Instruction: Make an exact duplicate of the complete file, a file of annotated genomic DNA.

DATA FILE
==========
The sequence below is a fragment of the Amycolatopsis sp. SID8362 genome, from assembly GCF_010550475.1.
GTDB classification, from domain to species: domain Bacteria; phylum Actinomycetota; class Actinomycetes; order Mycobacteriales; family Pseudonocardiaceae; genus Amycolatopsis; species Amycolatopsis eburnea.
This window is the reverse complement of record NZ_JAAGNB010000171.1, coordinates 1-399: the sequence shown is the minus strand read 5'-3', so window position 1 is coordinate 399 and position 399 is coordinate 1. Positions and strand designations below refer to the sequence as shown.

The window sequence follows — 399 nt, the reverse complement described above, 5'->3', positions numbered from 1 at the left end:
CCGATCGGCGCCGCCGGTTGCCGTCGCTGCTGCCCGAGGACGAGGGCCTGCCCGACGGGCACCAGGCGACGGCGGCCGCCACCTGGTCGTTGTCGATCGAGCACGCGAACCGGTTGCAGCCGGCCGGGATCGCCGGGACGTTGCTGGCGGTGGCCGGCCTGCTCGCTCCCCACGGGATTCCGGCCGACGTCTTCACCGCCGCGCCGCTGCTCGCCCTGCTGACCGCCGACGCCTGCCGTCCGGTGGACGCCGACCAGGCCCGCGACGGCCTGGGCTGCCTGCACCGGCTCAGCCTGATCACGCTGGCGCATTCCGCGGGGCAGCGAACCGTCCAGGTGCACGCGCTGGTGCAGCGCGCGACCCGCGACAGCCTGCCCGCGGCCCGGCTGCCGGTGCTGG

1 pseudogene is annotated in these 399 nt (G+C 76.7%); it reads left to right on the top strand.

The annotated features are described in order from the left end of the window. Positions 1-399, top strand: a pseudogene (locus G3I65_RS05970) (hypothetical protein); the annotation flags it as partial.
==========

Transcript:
The sequence below is a fragment of the Amycolatopsis sp. SID8362 genome, from assembly GCF_010550475.1.
GTDB classification, from domain to species: domain Bacteria; phylum Actinomycetota; class Actinomycetes; order Mycobacteriales; family Pseudonocardiaceae; genus Amycolatopsis; species Amycolatopsis eburnea.
This window is the reverse complement of record NZ_JAAGNB010000171.1, coordinates 1-399: the sequence shown is the minus strand read 5'-3', so window position 1 is coordinate 399 and position 399 is coordinate 1. Positions and strand designations below refer to the sequence as shown.

The window sequence follows — 399 nt, the reverse complement described above, 5'->3', positions numbered from 1 at the left end:
CCGATCGGCGCCGCCGGTTGCCGTCGCTGCTGCCCGAGGACGAGGGCCTGCCCGACGGGCACCAGGCGACGGCGGCCGCCACCTGGTCGTTGTCGATCGAGCACGCGAACCGGTTGCAGCCGGCCGGGATCGCCGGGACGTTGCTGGCGGTGGCCGGCCTGCTCGCTCCCCACGGGATTCCGGCCGACGTCTTCACCGCCGCGCCGCTGCTCGCCCTGCTGACCGCCGACGCCTGCCGTCCGGTGGACGCCGACCAGGCCCGCGACGGCCTGGGCTGCCTGCACCGGCTCAGCCTGATCACGCTGGCGCATTCCGCGGGGCAGCGAACCGTCCAGGTGCACGCGCTGGTGCAGCGCGCGACCCGCGACAGCCTGCCCGCGGCCCGGCTGCCGGTGCTGG

1 pseudogene is annotated in these 399 nt (G+C 76.7%); it reads left to right on the top strand.

The annotated features are described in order from the left end of the window. Positions 1-399, top strand: a pseudogene (locus G3I65_RS05970) (hypothetical protein); the annotation flags it as partial.